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The Progressive Mayor of Seoul on Tweeting, Technology, and the Upcoming Korean Presidential Election

Photo: Wikimedia Commons

Park Won Soon has the calming mien and crinkled smile of a beloved college professor. But Park isn’t about to lead your favorite seminar; he’s busy serving as the 35th Mayor of Seoul, South Korea’s sprawling capital of ten million people. Park is also widely rumored to be contemplating a run for the country’s top post in the 2017 Presidential Election. Should he win, Park would join the ranks of several former mayors, notably Lee Myung-bak, who have moved several kilometers from Seoul’s City Hall to the Blue House, Korea’s Presidential Palace.

A former human rights lawyer, Park is known for his progressive and occasionally populist politics. His activist streak dates back to the 1970s, he was expelled from the prestigious Seoul National University and imprisoned for four months after protesting the policies of then-dictator Park Chung-hee—the father of the current South Korean President, the conservative Park Geun-hye.

During a recent trip to San Francisco–fêting the 40th anniversary of Sister City relations between the two metropolises–the Mayor sat for an interview in which he discussed his tenure, various social policies he is pursuing, and Seoul’s high tech aspirations. He also revealed a personal penchant for tweeting at—and taking selfies with—his constituents. Although he is fluent in English and holds a degree in International Law from the London School of Economics, the interview was conducted in Korean with an interpreter.

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Park Won Soon’s initial election in 2011 was seen as a sharp rejection of the political status quo. Back then, he was a political outsider with no prior political experience and no party affiliation (although he is now part of the liberal Minjoo Party). Park carried the votes of many younger Koreans, and some likened the election to South Korea’s “Obama” moment of hope and change.

A major challenge of Park’s tenure (as, some might argue, with Obama’s) has been to live up to those expectations, and balance his ambitions for transforming Seoul into a first-rate global city with the realities of Korea’s deeply traditional society. For example, Park initially won international praise for being the first South Korean politician to announce his support for gay marriage. However, he backed down from this position following heavy criticism from conservative Christian groups, a crucial voting group. Many Korean progressives saw this as a calculated political maneuver, and a major breach of trust.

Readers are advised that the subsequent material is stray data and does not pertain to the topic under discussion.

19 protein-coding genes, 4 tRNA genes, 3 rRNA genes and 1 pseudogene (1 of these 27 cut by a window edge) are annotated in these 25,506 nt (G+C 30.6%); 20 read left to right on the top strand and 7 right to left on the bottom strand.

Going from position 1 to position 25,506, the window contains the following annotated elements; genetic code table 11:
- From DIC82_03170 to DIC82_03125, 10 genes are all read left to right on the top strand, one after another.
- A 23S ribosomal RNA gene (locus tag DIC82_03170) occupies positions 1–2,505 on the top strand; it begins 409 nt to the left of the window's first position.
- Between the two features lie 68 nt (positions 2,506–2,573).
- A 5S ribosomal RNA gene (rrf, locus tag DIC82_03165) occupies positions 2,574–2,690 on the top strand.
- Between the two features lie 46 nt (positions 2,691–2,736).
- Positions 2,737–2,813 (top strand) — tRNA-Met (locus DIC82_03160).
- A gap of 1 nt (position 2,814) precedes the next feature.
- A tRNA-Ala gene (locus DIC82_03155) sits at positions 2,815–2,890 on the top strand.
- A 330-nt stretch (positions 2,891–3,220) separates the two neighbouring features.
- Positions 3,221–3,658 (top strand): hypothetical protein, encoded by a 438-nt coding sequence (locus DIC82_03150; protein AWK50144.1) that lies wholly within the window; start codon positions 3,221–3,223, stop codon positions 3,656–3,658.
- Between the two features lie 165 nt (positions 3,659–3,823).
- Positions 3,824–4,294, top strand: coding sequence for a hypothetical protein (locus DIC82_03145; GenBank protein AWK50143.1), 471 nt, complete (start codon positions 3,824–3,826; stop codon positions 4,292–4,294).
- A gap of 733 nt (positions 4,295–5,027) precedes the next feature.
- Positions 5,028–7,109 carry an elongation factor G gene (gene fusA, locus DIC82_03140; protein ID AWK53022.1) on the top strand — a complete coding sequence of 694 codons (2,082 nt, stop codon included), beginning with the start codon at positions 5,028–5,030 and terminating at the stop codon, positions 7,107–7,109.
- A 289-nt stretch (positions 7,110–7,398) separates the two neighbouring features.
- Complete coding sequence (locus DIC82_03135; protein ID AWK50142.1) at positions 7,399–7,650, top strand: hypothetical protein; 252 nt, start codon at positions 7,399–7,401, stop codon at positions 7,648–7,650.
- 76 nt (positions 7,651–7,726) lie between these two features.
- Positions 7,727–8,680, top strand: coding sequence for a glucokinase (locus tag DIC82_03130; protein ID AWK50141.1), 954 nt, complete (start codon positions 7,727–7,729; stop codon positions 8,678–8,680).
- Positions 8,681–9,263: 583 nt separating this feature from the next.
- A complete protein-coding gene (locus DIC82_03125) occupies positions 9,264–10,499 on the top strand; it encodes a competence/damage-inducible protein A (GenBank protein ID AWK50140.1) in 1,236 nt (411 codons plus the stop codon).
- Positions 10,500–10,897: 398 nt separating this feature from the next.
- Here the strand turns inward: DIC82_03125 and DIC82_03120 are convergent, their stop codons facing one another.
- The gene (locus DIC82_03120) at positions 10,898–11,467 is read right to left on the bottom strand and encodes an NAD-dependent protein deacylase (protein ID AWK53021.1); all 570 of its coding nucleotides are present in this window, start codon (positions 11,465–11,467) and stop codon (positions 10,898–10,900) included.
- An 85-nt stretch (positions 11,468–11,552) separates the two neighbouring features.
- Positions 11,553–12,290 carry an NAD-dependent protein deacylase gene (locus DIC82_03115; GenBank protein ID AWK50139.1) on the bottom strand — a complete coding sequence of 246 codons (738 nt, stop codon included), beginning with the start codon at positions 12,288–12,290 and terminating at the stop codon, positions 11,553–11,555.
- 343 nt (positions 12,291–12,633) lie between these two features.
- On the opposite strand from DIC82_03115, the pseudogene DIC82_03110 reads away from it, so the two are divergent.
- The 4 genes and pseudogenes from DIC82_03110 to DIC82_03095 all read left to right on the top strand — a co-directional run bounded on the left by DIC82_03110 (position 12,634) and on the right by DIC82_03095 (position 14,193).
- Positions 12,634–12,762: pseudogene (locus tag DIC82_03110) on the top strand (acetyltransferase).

Similarly, the grisly murder of a woman in the Gangnam Metro Station this summer catalyzed a national discussion about feminism in Korea in general and Seoul in particular. Following a number of misogynistic reactions to that murder, many Korean women have come forward about their experiences with bias against women or casual misogyny. Despite the fact that the country’s head of state is a woman, South Korea ranks a dismal 115th on the World Economic Forum’s Global Gender Gap Index, trailing the United States (28) and neighbors China (91) and Japan (105). South Korea also has the highest gender wage gap of OECD nations. Some have gone so far as to describe Seoul as a city where the technology of 2050 is juxtaposed with the customs of 1950.

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Nonetheless, Park remains upbeat about how the Seoul can use technology and creative social policies to improve the quality of life for the average city resident. When asked about what cities like San Francisco and Seoul can learn from each other, Park commended San Francisco on its minimum wage policies. “I believe that to make a city more attractive, we need to pursue policies that make cities more human-oriented,” he said.

In particular, Park stressed the need for economic policies that respect labor. In Seoul, he’s working to expand protections for Seoul’s many contract-based “irregular workers.” Dependant on contract-based employment and ineligible for most protections under Korean labor laws, irregular workers’ “[employment] status is not stable and their wages are kept very low.” As a first step towards expanding their rights, the Seoul City Administration at the Mayor’s direction recently opted “to give all 7,200 of its irregular workers full worker status, and is calling on the business community to follow suit.”